Each year, Computerworld accepts nominations for the Premier 100 Technology Leaders program from across the industry — from vendors, IT users, public relations and marketing professionals, Computerworld readers and past honorees. Eligible nominees include CIOs, CTOs, senior vice presidents, vice presidents, IT directors and managers from a cross-section of user and vendor companies and their IT divisions, including but not limited to professionals in network management, database management, Web management, help desk operations, application development, project management, contract management and procurement.
Nominations for the 2016 list were collected from February through September 2015, and we received about 1,000. Our editors then invited the nominees to complete a comprehensive management/leadership questionnaire online from July through October. The candidates were asked about a range of topics, including their backgrounds, work experiences, special accomplishments, leadership styles, technology priorities and strategies, and other details about the IT environments they have fostered at their organizations. We received almost 200 complete, qualified questionnaires.
Nominated individuals were asked to provide three references each: one from a direct manager, one from a direct report and one from a professional acquaintance. Computerworld’s editors contacted the references for each finalist, and the references’ responses were incorporated into the evaluations of the nominees.
Using Computerworld’s Tech Leader Index, which measures how closely an individual matches our definition of a tech leader, a panel of Computerworld editors and Premier 100 alumni judges evaluated the completed questionnaires, and the final list was chosen. Judges reviewed only those nominees who work in industries other than their own.
We define a tech leader as someone who guides the effective use of information technology to improve his organization's business performance. Our definition of a tech leader also includes the following characteristics:
• Promotes a technology vision that supports the company strategy.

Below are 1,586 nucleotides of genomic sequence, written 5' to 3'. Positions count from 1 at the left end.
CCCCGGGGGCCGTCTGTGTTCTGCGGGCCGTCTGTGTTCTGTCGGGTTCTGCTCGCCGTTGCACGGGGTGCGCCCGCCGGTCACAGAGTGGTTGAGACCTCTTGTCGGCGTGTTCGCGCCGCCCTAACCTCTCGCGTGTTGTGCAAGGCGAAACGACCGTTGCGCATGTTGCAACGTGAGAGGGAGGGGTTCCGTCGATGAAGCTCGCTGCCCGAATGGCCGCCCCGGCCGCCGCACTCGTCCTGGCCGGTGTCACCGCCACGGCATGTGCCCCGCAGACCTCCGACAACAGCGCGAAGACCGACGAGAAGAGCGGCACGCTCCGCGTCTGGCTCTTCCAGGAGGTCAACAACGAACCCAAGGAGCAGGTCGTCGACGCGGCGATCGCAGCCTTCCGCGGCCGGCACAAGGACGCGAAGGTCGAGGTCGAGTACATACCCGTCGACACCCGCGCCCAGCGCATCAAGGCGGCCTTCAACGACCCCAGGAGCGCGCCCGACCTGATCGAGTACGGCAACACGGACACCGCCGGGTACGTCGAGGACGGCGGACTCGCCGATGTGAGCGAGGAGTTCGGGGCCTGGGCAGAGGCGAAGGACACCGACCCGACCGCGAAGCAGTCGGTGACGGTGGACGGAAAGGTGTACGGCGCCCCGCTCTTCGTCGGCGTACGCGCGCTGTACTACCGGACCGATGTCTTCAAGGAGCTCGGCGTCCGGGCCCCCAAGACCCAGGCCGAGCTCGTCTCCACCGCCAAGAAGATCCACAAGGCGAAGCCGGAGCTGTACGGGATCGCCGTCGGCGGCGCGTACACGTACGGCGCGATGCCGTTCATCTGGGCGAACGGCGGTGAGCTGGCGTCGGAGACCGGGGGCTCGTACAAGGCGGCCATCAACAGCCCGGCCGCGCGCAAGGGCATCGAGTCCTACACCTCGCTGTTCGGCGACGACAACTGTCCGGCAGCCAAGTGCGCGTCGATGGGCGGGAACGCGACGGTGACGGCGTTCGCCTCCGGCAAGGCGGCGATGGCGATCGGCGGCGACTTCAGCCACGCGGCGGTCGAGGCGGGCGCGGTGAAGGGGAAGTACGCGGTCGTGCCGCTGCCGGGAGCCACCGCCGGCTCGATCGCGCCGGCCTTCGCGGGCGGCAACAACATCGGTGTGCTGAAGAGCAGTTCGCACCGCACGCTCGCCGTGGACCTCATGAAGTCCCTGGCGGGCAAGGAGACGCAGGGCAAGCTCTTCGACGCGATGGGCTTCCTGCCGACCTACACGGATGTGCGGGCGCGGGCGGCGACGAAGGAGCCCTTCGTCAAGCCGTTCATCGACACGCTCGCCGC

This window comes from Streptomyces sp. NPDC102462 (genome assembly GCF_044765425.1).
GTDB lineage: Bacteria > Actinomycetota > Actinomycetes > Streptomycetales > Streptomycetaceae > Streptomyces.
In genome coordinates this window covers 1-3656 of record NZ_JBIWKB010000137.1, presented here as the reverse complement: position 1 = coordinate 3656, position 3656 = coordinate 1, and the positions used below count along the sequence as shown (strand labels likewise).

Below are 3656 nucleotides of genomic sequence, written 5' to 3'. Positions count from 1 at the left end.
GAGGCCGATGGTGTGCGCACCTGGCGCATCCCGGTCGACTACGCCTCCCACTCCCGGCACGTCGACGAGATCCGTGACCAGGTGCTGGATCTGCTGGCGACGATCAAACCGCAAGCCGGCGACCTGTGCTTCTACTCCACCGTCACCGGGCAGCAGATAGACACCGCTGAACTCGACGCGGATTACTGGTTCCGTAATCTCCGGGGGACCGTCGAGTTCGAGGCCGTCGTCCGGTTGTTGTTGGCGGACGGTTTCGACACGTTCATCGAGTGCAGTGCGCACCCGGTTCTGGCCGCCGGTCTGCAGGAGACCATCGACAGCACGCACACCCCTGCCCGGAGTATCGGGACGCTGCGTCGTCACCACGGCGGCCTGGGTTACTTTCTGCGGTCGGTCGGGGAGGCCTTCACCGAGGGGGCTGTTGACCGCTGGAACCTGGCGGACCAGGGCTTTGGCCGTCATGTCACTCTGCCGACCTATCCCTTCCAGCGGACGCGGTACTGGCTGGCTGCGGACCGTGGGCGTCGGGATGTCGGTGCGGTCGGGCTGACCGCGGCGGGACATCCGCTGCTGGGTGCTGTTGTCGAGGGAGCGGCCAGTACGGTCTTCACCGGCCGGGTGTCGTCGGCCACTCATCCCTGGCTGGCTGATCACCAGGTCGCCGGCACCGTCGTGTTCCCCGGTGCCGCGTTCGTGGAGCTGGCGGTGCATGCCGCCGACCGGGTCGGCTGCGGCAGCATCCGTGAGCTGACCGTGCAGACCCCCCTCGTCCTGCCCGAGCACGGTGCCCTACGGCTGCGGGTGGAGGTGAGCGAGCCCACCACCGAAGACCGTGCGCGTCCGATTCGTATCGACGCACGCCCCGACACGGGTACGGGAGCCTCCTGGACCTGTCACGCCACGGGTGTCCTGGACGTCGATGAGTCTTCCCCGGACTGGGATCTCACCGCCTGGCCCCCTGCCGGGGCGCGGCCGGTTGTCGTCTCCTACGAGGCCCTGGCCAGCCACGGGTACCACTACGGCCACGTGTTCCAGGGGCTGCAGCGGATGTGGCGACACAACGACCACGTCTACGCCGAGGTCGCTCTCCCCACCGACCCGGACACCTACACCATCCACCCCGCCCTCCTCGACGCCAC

• Identifies strategic opportunities provided by IT.
• Thinks beyond short-term tactical needs to long-term strategic goals.
• Understands business needs and profit/loss responsibilities beyond the IT department.
• Ties technology and innovation to specific business needs and goals.
• Uses technology to help his organization gain an advantage over its competitors.
• Takes calculated risks but has contingency plans in place.
• Learns from failure and uses such experiences to improve IT processes and products.
• Hires inquisitive people who like to explore and are innovative.
• Creates work environments that are positive and rewarding to employees both inside and outside of work.
• Encourages staffers to be innovative and come up with ideas.
• Motivates with recognition and opportunities, not just money.
• Compares best practices with those of peer organizations.
• Works with vendors as partners.
• Develops the leadership skills of employees in the IT organization.
• Is viewed as a leader by other executives and by the IT staff.
Special thanks go to our nine judges, all of them past Premier 100 Tech Leader honorees, who helped evaluate this year’s candidates.
• David A. Cooke, Director of technology, Altum Inc.
• Andy Cooper, Senior vice president, Equifax Inc.
• Daniela Crivianu-Gaita, CIO, Gamma-Dynacare Medical Laboratories
• Daniel J. Kelly, Vice president and Transportation CIO, Parsons
• Hari Jayaram, Vice president, Enterprise Infrastructure Solutions and Support, Global Information Services, AMAT
• Alan R. Mariotti, Vice president of IT and security, Chico's FAS Inc.
• Michele Norin, CIO, The University of Arizona
• Derald Sue, Former CIO, InsideTrack, Inc.
• Deanna Wise, Executive vice president, CIO, Dignity Health
This story, "How the 2016 Premier 100 were chosen" was originally published by Computerworld.